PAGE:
QUICK: All right. Let's get to some...
BUFFETT: Where's the popcorn?
QUICK: Oh, there--they didn't provide popcorn quite this early...
BUFFETT: All right.
QUICK: ...but we do have some questions that are coming up. Let's get to the first question for Mr. Buffett.
Unidentified Man #1: Do you think there's a characteristic about American democracy that leads to American debt?
QUICK: A characteristic about American democracy that leads to American debt. What do you think?
BUFFETT: Well, there's nothing inappropriate about having debt in America. I mean, Berkshire has debt, and it's helped us grow over time. And it's when debt gets out of control that you worry. But the American democracy, it's always fun to spend a little more than you take in, and that applies to individuals, it applies to governments. And in a $14 trillion economy, having debt that's 60-odd percent of GDP is not inappropriate. It wasn't inappropriate when we had 120 percent of GDP in debt after World War II, because we had to fight a war.
QUICK: Although you can't expect to maintain deficits like that endlessly.
BUFFETT: Yeah, you can expect to maintain a deficit that's a given percentage of the GDP. I mean, Berkshire can expect to have debt forever, and the larger we get in terms of our equity and earning power, the more debt we can sustain. And I don't think our shareholders would want us to operate--take on some rule where we're going to operate debt-free in the future. So it's--what you worry about is when the debt starts spiraling out of control, when it goes up year after year after year as a percentage of GDP, because eventually when that occurs people--if you try to borrow money around the world in your own currency, the world will say no. That's what happened in South America in the past, it happened in the--in the Asian arena. We are able to borrow money in dollars. The world trusts the dollar. If we tried to run our debt up to 3- or 400 percent of GDP, nobody would want debt denominated in dollars.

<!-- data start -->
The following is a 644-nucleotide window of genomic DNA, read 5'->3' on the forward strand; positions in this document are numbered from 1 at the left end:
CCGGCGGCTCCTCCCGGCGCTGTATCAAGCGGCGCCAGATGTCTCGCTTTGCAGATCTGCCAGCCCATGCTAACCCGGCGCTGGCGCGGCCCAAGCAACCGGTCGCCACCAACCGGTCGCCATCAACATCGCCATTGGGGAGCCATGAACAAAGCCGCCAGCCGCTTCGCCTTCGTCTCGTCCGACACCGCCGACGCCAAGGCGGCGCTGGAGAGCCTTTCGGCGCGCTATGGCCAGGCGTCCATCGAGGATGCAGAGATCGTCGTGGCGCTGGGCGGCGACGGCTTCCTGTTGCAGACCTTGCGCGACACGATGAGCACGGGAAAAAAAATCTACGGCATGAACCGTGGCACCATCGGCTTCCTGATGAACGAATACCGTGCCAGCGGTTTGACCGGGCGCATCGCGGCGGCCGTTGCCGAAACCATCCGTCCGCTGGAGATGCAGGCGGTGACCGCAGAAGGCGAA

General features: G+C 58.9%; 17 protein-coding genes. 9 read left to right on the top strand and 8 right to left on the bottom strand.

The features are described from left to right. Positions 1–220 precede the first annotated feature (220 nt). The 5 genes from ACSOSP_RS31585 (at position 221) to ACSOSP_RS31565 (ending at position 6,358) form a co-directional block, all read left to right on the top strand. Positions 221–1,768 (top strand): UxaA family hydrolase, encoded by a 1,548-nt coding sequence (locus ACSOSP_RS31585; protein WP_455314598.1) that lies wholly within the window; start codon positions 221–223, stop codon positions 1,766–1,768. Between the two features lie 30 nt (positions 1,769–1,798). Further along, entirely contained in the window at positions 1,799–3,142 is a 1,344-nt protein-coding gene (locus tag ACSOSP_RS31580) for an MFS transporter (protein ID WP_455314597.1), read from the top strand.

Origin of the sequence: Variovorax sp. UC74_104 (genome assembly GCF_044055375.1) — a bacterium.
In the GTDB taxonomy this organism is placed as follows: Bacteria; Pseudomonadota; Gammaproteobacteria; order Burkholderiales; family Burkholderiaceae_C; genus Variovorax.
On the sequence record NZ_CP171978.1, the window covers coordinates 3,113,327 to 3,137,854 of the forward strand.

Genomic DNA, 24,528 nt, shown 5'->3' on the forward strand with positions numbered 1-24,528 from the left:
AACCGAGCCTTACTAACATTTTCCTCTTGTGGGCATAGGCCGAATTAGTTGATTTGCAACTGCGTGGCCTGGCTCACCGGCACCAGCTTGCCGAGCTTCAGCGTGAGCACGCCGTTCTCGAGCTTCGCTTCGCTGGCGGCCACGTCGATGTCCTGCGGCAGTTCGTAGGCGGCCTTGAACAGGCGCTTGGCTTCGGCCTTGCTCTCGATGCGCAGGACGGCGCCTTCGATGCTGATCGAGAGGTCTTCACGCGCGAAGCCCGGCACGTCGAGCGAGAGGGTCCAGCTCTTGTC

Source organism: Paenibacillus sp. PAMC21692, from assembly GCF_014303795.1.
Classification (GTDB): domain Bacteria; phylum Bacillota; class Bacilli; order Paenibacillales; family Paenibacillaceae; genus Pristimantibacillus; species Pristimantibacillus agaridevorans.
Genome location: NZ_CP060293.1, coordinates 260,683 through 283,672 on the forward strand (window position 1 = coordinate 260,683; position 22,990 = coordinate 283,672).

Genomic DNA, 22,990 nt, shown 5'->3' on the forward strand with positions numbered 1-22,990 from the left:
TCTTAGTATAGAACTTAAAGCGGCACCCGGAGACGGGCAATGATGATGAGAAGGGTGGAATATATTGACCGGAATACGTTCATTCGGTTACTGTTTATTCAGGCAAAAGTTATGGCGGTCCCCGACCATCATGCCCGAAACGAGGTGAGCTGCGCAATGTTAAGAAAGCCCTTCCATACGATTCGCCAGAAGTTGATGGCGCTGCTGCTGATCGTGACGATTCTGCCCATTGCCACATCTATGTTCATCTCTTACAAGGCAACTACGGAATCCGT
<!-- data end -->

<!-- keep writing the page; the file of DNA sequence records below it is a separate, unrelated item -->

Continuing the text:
QUICK: OK. Let's take another question. This one comes from Irvine, California.
Unidentified Man #2: Hey, Mr. Buffett, I would like to know what is going to happen with Fannie Mae. Are they going under?
QUICK: That was, again, what would be the best investment to hedge against the upcoming debt crisis?
BUFFETT: Yeah. Well, I would say I don't think there's going to be an upcoming debt crisis, but if you believe that fiscal activities that the government will get out of control and that we will get on a situation where the debt skyrockets, you will have, obviously, you'll have inflation--significant inflation. No government likes to pay back its debt in dollars that are equivalent to the kind they took in. The best thing you're going to have is develop your own talent. I mean, if you're the best doctor in town, if you're the best teacher in town, if you're, you know, the best salesman in town, you'll do well no matter what the currency does.
BUFFETT: I mean, you will get your share. So investing in yourself is always the best thing. Now, second best thing is to own products or stocks that have products that don't require much capital investment, because you don't want to be--have a lot of required capital investment during inflation; where they have very little capital investment but they are sort of a royalty on whatever the current price level is in the country. I mean, if you take--I don't know what product you might buy regularly, but what--whatever you use for your hair or...
BUFFETT: You're not going to change that if the price level doubles.
BUFFETT: And if they don't have to build new plants or anything, they just ride along that curve.
QUICK: OK. And very quickly, that Irvine, California, question, I think we heard the wrong one. The Irvine question, another one he was just asking about was what's going to happen with Fannie Mae? Are they going under?
BUFFETT: Well, in a sense they've gone under in that--in that they only are existing because the federal government has said that they're going to back up their obligations, so that...
BUFFETT: ...from a standpoint of an independent entity, it--it's--the game is over on that, pretty much. And that does not mean the Fannie debt or the guarantee on Fannie mortgages is bad. Fannie Mae's an important institution in the--in the United States. But they priced risk wrong.
BUFFETT: They did some things in accounting that were bad, they tried to obtain goals that couldn't be achieved, and in the--and they leveraged up to an extent that was kind of crazy and certainly was crazy to do it with the assets that they were using the leverage for. So essentially the equity got wiped out.
QUICK: OK. We're going to take a quick break right now, but folks, when we come back we're going to talk about Warren and Bill's excellent adventure. We'll get the inside story of your summer expedition with Bill Gates. You just went this week to look at the tar sands.
QUICK: All right. We're going to talk about all of that when we come up, and we'll be checking in with questions from more viewers across the country, too.
Unidentified Man #3: I was very curious, in your recent 10-Q, that you had not purchased any bank stocks, very surprised that you had not jumped on that in July. I was wondering how low they have to go before you're interested.